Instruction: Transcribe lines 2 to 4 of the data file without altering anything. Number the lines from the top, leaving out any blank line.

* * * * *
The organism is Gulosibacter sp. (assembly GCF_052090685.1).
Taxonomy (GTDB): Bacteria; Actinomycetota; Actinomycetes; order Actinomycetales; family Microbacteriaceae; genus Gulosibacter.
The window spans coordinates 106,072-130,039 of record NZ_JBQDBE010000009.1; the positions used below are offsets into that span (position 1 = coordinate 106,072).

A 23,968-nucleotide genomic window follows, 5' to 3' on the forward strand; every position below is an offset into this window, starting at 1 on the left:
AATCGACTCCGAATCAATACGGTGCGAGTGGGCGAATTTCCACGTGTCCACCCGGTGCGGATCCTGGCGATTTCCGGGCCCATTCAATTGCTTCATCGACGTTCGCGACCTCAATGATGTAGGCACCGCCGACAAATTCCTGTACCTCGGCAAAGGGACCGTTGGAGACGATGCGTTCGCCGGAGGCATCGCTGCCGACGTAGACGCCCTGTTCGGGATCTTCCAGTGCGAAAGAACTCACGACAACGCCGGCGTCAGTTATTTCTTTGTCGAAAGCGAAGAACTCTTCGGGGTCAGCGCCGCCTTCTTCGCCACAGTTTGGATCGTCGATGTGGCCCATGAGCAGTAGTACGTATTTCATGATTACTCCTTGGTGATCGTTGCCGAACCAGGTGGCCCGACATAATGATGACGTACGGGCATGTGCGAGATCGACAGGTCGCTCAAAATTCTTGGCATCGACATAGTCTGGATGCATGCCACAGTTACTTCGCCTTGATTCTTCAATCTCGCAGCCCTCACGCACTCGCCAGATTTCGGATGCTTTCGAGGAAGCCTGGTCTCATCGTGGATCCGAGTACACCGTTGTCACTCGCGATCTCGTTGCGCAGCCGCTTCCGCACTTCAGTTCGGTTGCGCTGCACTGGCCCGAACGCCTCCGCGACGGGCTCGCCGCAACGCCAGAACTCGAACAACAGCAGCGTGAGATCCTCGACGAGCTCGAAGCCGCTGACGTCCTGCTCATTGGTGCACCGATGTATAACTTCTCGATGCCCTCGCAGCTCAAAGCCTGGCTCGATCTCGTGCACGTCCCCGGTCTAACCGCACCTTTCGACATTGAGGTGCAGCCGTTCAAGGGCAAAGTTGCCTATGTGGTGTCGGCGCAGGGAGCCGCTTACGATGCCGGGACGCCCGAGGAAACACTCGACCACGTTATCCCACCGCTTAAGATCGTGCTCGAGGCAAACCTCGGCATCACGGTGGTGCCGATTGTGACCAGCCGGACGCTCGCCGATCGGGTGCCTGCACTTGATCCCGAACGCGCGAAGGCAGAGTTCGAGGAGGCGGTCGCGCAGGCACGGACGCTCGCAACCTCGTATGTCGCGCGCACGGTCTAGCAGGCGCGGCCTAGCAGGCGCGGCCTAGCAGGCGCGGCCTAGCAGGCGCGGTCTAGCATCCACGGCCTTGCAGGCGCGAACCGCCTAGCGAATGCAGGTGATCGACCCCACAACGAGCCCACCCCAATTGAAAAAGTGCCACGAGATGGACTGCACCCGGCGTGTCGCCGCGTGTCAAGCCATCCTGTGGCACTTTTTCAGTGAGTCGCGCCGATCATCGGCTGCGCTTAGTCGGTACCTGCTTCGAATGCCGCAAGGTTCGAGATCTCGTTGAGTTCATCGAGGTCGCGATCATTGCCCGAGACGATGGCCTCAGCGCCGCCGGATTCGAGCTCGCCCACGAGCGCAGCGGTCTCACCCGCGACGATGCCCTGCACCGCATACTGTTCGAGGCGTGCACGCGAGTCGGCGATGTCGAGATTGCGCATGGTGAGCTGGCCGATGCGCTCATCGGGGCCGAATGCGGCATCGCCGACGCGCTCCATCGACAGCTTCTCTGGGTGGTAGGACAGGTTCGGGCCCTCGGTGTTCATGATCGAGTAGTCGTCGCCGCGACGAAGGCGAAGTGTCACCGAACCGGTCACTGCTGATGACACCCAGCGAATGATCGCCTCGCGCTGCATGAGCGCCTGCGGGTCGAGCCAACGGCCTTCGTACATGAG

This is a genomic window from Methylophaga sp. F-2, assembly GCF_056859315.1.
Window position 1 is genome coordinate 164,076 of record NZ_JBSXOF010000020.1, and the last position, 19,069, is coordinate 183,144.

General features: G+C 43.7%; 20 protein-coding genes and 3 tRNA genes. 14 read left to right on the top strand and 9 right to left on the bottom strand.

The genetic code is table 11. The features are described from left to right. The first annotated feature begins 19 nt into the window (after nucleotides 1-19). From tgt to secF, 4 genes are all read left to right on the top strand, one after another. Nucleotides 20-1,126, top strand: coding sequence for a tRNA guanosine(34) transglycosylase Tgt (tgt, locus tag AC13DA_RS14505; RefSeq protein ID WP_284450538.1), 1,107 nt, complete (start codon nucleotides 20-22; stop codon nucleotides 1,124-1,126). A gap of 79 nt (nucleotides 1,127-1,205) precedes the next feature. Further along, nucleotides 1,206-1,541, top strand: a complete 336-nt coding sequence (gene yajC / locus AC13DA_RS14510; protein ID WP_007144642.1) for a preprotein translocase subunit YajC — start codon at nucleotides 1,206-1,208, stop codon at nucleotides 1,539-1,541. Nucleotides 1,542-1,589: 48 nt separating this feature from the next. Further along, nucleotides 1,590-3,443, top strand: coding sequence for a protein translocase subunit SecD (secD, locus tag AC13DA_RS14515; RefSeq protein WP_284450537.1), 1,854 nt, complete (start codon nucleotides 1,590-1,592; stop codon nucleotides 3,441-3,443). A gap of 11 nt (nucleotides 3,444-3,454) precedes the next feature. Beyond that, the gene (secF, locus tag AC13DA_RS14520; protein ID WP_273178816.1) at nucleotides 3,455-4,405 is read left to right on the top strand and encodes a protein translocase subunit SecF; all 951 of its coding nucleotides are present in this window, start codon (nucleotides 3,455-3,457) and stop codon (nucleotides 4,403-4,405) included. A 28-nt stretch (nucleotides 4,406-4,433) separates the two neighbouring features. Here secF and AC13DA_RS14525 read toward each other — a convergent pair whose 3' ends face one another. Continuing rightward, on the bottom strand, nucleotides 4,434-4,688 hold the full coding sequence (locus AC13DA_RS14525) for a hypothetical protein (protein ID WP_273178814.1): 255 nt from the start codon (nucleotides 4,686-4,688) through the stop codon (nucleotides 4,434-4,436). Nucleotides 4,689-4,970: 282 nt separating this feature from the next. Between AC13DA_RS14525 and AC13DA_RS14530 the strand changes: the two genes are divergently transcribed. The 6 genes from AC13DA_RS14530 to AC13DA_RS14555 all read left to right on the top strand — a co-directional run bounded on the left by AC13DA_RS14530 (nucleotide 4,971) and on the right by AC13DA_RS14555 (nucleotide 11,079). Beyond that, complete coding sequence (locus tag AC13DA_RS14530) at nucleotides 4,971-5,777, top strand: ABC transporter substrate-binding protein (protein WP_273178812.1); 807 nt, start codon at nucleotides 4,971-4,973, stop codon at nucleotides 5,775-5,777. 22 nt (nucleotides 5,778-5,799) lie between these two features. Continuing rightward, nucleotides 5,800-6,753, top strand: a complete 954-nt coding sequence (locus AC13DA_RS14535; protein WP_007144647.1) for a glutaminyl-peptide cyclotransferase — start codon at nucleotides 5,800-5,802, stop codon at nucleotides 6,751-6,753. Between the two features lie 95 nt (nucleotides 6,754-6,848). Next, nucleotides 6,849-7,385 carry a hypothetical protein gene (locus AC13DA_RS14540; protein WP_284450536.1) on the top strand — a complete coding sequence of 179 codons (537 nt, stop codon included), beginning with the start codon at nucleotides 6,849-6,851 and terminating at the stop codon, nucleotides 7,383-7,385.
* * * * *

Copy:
Taxonomy (GTDB): Bacteria; Actinomycetota; Actinomycetes; order Actinomycetales; family Microbacteriaceae; genus Gulosibacter.
The window spans coordinates 106,072-130,039 of record NZ_JBQDBE010000009.1; the positions used below are offsets into that span (position 1 = coordinate 106,072).

A 23,968-nucleotide genomic window follows, 5' to 3' on the forward strand; every position below is an offset into this window, starting at 1 on the left: